Overview

Comprehensive Description

Biology

Inhabits lakes and deep runs and pools of small to medium rivers (Ref. 52299). Feeds on aquatic insects, mollusks, amphipods, ostracods, algae, plant seeds and fish (Ref. 79012).
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Distribution

occurs (regularly, as a native taxon) in multiple nations

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National Distribution

United States

Origin: Native

Regularity: Regularly occurring

Currently: Present

Confidence: Confident

Type of Residency: Year-round

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Global Range: The range includes the Brazos River drainage west to the Pecos River system of Rio Grande drainage, Texas and southeastern New Mexico, and the Rio Grande in the vicinity of El Paso, Texas; largely in the Edwards Plateau region and its escarpments (Lee et al. 1980). In New Mexico, this species is now found only downstream of Brantley Dam in the lower Pecos River and in the Black River (see New Mexico Department of Game and Fish 1996). Populations in Mexico, formerly included in M. congestum, are now assigned to Moxostoma albidum; it is uncertain whether M. congestum occurs in Mexico (Nelson et al. 2004).

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North America: USA; occurrence in Mexico is uncertain.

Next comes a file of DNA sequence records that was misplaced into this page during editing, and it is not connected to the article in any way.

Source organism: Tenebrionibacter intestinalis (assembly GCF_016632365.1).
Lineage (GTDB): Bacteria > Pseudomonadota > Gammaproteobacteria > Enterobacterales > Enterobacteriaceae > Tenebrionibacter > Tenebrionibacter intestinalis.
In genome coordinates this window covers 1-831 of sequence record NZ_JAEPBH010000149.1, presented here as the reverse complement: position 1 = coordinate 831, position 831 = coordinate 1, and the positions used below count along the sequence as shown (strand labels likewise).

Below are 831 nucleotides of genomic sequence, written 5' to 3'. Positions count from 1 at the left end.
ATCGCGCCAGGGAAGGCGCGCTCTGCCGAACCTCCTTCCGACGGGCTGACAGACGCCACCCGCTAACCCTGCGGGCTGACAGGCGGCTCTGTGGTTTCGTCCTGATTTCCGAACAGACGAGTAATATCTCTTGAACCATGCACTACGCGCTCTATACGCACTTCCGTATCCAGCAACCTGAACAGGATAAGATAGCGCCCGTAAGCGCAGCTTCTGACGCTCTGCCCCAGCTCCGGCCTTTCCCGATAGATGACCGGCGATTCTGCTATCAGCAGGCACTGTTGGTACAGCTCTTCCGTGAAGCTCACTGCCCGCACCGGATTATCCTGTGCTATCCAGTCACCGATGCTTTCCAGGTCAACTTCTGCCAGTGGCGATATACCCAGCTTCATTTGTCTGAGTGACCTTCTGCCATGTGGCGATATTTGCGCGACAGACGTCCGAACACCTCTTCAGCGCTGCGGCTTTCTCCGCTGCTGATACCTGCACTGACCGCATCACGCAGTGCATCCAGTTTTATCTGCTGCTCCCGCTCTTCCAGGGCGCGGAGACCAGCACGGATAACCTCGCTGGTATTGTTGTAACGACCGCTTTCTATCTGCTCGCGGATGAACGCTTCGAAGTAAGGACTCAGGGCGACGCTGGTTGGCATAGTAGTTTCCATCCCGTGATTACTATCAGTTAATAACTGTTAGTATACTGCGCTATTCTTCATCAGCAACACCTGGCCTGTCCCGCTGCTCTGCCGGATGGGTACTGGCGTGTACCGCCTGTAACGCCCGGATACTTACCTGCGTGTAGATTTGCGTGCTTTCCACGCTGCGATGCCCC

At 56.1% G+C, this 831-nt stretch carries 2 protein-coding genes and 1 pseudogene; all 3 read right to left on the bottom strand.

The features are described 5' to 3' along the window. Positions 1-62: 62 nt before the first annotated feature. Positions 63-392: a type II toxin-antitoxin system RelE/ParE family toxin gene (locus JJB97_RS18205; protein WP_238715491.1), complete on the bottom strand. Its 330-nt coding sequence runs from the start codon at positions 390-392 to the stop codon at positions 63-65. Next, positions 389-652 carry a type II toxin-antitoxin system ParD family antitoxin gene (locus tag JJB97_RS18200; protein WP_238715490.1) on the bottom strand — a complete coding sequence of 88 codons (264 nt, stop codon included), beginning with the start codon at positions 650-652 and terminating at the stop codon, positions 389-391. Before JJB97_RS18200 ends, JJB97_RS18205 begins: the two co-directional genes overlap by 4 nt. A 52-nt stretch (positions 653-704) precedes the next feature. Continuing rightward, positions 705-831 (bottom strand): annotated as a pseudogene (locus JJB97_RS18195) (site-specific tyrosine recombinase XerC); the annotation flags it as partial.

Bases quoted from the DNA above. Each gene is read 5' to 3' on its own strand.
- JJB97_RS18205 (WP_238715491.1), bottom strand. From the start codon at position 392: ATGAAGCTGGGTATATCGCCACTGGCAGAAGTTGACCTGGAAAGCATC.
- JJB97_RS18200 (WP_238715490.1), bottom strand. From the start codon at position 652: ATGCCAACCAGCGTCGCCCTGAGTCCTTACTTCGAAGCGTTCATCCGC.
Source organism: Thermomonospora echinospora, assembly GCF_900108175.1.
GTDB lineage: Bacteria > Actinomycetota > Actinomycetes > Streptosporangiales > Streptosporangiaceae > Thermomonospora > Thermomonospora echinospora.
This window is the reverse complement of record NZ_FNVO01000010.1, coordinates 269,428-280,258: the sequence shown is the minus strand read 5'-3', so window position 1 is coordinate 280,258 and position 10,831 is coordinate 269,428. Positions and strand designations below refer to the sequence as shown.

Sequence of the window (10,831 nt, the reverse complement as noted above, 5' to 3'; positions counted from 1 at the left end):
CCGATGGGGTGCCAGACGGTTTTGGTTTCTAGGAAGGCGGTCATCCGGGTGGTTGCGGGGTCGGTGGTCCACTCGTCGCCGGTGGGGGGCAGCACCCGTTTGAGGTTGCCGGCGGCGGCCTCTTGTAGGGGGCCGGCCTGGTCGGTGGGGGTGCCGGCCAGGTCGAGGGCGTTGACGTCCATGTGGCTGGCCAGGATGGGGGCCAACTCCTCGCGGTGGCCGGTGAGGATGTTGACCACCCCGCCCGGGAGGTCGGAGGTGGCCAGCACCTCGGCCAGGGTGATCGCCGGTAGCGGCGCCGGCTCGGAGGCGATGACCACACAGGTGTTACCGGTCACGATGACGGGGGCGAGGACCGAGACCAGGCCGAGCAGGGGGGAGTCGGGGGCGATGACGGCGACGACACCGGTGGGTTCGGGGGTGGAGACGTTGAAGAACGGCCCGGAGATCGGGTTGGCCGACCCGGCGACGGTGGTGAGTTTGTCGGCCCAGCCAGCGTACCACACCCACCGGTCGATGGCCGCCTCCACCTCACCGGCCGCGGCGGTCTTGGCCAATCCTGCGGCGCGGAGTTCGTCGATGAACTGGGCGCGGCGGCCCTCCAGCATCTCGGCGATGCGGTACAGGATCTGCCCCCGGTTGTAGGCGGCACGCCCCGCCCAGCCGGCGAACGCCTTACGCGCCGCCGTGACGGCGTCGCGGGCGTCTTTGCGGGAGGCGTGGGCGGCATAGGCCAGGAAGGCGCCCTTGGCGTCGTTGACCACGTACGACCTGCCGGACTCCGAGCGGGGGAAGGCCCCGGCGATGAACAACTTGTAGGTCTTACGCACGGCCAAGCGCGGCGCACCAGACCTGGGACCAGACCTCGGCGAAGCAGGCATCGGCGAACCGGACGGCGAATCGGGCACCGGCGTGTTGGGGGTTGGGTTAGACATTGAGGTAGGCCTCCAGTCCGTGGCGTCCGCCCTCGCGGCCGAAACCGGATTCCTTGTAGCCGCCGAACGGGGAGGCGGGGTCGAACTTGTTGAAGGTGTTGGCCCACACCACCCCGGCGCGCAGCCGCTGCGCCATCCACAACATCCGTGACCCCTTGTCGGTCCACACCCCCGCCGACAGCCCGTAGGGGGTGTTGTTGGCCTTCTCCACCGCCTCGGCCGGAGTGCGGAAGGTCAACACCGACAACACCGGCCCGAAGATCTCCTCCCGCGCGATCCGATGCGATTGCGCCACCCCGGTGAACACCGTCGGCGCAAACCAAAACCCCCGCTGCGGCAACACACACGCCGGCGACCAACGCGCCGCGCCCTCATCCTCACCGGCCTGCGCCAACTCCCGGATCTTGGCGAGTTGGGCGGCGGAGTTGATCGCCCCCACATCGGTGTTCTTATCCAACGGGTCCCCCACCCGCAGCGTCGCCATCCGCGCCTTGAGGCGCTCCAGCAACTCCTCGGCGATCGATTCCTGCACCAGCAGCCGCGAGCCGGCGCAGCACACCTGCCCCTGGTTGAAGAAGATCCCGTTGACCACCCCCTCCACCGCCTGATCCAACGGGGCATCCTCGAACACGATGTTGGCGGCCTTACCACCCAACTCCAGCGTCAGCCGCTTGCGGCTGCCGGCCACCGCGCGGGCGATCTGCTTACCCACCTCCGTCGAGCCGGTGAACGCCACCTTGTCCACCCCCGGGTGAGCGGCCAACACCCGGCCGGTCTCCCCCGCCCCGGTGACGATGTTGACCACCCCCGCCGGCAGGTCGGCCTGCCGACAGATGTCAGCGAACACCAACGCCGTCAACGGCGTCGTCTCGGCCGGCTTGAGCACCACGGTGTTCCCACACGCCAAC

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Mexico and Texas and New Mexico, U.S.A.
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Physical Description

Size

Length: 51 cm

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Maximum size: 650 mm TL
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Max. size

65.0 cm TL (male/unsexed; (Ref. 5723))
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Type Information

Lectotype; Syntype for Moxostoma congestum
Catalog Number: USNM 171
Collection: Smithsonian Institution, National Museum of Natural History, Department of Vertebrate Zoology, Division of Fishes
Preparation: Dry Osteological Specimen; Radiograph
Collector(s): J. Clark
Year Collected: 1851
Locality: Rio Salado, Texas, Texas, United States, North America
  • Lectotype: Robins, C. R. & Raney, E. C. 1957. Tulane Studies in Zoology. 5 (12): 298.; Baird, S. F. & Girard, C. F. 1854. Proceedings of the Academy of Natural Sciences of Philadelphia. 7: 27.; Syntype: Robins, C. R. & Raney, E. C. 1957. Tulane Studies in Zoology. 5 (12): 298.; Baird, S. F. & Girard, C. F. 1854. Proceedings of the Academy of Natural Sciences of Philadelphia. 7: 27.
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Paralectotype; Syntype for Moxostoma congestum
Catalog Number: USNM 164525
Collection: Smithsonian Institution, National Museum of Natural History, Department of Vertebrate Zoology, Division of Fishes
Collector(s): J. Clark
Year Collected: 1851
Locality: Rio Salado, Texas, Texas, United States, North America
  • Paralectotype: Robins, C. R. & Raney, E. C. 1957. Tulane Studies in Zoology. 5 (12): 298.; Baird, S. F. & Girard, C. F. 1854. Proceedings of the Academy of Natural Sciences of Philadelphia. 7: 27.; Syntype: Robins, C. R. & Raney, E. C. 1957. Tulane Studies in Zoology. 5 (12): 298.; Baird, S. F. & Girard, C. F. 1854. Proceedings of the Academy of Natural Sciences of Philadelphia. 7: 27.
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Ecology

Habitat

Habitat Type: Freshwater